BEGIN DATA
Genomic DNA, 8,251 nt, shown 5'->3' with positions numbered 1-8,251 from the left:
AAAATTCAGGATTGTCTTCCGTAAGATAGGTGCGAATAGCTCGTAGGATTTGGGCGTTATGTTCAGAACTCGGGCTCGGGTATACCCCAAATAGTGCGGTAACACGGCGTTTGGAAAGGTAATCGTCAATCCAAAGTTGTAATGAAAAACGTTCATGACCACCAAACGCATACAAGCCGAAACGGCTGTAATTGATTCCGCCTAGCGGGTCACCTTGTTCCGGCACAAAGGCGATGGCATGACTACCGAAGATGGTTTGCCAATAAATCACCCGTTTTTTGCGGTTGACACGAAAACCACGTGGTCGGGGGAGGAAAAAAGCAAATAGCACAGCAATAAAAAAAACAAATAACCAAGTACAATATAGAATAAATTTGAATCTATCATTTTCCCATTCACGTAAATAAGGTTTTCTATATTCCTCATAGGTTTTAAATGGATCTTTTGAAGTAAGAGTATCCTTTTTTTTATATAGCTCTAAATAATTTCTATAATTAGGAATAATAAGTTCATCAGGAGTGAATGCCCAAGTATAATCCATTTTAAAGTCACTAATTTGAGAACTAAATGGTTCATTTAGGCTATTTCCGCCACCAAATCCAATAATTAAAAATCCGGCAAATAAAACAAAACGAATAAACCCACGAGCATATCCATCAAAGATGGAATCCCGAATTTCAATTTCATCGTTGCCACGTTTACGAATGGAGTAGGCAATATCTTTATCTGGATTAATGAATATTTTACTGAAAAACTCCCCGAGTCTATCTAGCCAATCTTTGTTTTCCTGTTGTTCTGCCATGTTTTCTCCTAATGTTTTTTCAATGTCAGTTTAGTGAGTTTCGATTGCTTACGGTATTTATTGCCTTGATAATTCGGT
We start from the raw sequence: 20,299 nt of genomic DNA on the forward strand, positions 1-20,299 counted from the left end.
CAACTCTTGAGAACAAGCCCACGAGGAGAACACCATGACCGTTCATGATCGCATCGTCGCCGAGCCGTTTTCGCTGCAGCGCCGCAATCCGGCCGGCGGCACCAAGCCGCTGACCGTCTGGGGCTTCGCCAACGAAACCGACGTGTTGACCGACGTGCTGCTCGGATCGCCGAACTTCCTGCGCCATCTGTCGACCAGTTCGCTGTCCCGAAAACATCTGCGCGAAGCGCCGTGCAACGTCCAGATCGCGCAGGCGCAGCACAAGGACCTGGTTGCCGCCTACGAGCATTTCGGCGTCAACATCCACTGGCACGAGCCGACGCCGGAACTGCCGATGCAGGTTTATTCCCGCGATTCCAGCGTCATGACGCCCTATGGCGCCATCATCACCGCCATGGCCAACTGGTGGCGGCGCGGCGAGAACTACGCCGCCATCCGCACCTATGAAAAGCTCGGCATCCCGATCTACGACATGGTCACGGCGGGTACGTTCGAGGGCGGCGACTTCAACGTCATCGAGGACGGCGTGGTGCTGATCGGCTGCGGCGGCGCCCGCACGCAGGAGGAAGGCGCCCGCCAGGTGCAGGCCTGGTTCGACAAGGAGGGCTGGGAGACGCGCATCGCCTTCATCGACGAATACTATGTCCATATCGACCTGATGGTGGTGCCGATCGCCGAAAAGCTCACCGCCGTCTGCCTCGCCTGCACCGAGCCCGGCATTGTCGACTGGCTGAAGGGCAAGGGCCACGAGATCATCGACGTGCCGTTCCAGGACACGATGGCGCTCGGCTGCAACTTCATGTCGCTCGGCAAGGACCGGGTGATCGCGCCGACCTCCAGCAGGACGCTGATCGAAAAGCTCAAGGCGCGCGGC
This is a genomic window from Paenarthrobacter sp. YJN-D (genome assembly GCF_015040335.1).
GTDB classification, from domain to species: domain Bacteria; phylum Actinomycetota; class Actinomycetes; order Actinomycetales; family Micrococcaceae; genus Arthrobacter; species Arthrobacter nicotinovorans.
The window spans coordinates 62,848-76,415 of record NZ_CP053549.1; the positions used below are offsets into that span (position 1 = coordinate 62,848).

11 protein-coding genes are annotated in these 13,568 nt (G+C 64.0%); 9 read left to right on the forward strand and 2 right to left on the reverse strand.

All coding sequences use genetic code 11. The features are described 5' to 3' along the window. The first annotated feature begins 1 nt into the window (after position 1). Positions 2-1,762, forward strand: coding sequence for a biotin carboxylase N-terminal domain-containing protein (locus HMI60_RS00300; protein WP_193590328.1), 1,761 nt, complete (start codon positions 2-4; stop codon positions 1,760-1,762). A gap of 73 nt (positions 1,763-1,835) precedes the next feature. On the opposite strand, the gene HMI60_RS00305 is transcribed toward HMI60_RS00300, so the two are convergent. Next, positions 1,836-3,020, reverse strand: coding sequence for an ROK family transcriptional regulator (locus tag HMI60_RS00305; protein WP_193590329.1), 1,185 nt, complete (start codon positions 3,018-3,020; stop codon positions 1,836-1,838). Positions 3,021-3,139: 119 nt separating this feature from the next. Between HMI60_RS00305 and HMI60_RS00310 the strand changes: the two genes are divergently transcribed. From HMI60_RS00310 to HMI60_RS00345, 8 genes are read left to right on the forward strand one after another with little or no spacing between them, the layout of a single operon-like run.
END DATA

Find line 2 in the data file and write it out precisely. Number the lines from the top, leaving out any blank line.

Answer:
AAAATTCAGGATTGTCTTCCGTAAGATAGGTGCGAATAGCTCGTAGGATTTGGGCGTTATGTTCAGAACTCGGGCTCGGGTATACCCCAAATAGTGCGGTAACACGGCGTTTGGAAAGGTAATCGTCAATCCAAAGTTGTAATGAAAAACGTTCATGACCACCAAACGCATACAAGCCGAAACGGCTGTAATTGATTCCGCCTAGCGGGTCACCTTGTTCCGGCACAAAGGCGATGGCATGACTACCGAAGATGGTTTGCCAATAAATCACCCGTTTTTTGCGGTTGACACGAAAACCACGTGGTCGGGGGAGGAAAAAAGCAAATAGCACAGCAATAAAAAAAACAAATAACCAAGTACAATATAGAATAAATTTGAATCTATCATTTTCCCATTCACGTAAATAAGGTTTTCTATATTCCTCATAGGTTTTAAATGGATCTTTTGAAGTAAGAGTATCCTTTTTTTTATATAGCTCTAAATAATTTCTATAATTAGGAATAATAAGTTCATCAGGAGTGAATGCCCAAGTATAATCCATTTTAAAGTCACTAATTTGAGAACTAAATGGTTCATTTAGGCTATTTCCGCCACCAAATCCAATAATTAAAAATCCGGCAAATAAAACAAAACGAATAAACCCACGAGCATATCCATCAAAGATGGAATCCCGAATTTCAATTTCATCGTTGCCACGTTTACGAATGGAGTAGGCAATATCTTTATCTGGATTAATGAATATTTTACTGAAAAACTCCCCGAGTCTATCTAGCCAATCTTTGTTTTCCTGTTGTTCTGCCATGTTTTCTCCTAATGTTTTTTCAATGTCAGTTTAGTGAGTTTCGATTGCTTACGGTATTTATTGCCTTGATAATTCGGT